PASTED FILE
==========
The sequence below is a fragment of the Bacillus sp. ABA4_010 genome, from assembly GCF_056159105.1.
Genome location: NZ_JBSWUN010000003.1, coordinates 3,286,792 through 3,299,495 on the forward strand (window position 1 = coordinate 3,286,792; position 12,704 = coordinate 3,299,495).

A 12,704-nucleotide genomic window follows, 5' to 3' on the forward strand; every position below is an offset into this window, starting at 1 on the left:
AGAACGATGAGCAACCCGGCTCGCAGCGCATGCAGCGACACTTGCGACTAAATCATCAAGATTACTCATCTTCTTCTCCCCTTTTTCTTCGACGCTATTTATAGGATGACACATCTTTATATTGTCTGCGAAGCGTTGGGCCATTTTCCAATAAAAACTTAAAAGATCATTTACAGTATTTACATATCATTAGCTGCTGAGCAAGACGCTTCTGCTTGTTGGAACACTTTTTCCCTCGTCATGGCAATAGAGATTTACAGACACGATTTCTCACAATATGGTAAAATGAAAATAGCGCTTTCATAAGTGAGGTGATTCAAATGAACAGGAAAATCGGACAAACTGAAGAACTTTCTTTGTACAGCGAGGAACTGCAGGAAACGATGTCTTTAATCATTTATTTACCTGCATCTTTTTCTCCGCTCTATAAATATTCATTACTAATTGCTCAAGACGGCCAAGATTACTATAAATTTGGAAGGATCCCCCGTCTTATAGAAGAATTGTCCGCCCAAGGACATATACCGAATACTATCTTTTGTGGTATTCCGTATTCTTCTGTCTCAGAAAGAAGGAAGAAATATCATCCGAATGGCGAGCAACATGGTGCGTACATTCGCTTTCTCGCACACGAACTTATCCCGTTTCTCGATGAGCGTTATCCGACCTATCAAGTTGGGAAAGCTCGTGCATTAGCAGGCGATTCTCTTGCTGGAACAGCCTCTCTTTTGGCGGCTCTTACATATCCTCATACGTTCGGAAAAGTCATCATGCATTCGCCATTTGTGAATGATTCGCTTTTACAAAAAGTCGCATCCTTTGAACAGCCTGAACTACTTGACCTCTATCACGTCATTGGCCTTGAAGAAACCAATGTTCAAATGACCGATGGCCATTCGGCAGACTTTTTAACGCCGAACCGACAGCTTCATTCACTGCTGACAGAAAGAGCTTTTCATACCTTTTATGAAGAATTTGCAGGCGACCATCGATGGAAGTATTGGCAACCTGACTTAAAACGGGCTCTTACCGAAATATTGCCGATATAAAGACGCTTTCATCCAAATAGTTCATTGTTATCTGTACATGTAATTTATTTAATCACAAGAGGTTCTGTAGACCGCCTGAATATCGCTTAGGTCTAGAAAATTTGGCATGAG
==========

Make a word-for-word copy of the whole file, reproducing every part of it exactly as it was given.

The sequence below is a fragment of the Bacillus sp. ABA4_010 genome, from assembly GCF_056159105.1.
Genome location: NZ_JBSWUN010000003.1, coordinates 3,286,792 through 3,299,495 on the forward strand (window position 1 = coordinate 3,286,792; position 12,704 = coordinate 3,299,495).

A 12,704-nucleotide genomic window follows, 5' to 3' on the forward strand; every position below is an offset into this window, starting at 1 on the left:
AGAACGATGAGCAACCCGGCTCGCAGCGCATGCAGCGACACTTGCGACTAAATCATCAAGATTACTCATCTTCTTCTCCCCTTTTTCTTCGACGCTATTTATAGGATGACACATCTTTATATTGTCTGCGAAGCGTTGGGCCATTTTCCAATAAAAACTTAAAAGATCATTTACAGTATTTACATATCATTAGCTGCTGAGCAAGACGCTTCTGCTTGTTGGAACACTTTTTCCCTCGTCATGGCAATAGAGATTTACAGACACGATTTCTCACAATATGGTAAAATGAAAATAGCGCTTTCATAAGTGAGGTGATTCAAATGAACAGGAAAATCGGACAAACTGAAGAACTTTCTTTGTACAGCGAGGAACTGCAGGAAACGATGTCTTTAATCATTTATTTACCTGCATCTTTTTCTCCGCTCTATAAATATTCATTACTAATTGCTCAAGACGGCCAAGATTACTATAAATTTGGAAGGATCCCCCGTCTTATAGAAGAATTGTCCGCCCAAGGACATATACCGAATACTATCTTTTGTGGTATTCCGTATTCTTCTGTCTCAGAAAGAAGGAAGAAATATCATCCGAATGGCGAGCAACATGGTGCGTACATTCGCTTTCTCGCACACGAACTTATCCCGTTTCTCGATGAGCGTTATCCGACCTATCAAGTTGGGAAAGCTCGTGCATTAGCAGGCGATTCTCTTGCTGGAACAGCCTCTCTTTTGGCGGCTCTTACATATCCTCATACGTTCGGAAAAGTCATCATGCATTCGCCATTTGTGAATGATTCGCTTTTACAAAAAGTCGCATCCTTTGAACAGCCTGAACTACTTGACCTCTATCACGTCATTGGCCTTGAAGAAACCAATGTTCAAATGACCGATGGCCATTCGGCAGACTTTTTAACGCCGAACCGACAGCTTCATTCACTGCTGACAGAAAGAGCTTTTCATACCTTTTATGAAGAATTTGCAGGCGACCATCGATGGAAGTATTGGCAACCTGACTTAAAACGGGCTCTTACCGAAATATTGCCGATATAAAGACGCTTTCATCCAAATAGTTCATTGTTATCTGTACATGTAATTTATTTAATCACAAGAGGTTCTGTAGACCGCCTGAATATCGCTTAGGTCTAGAAAATTTGGCATGAG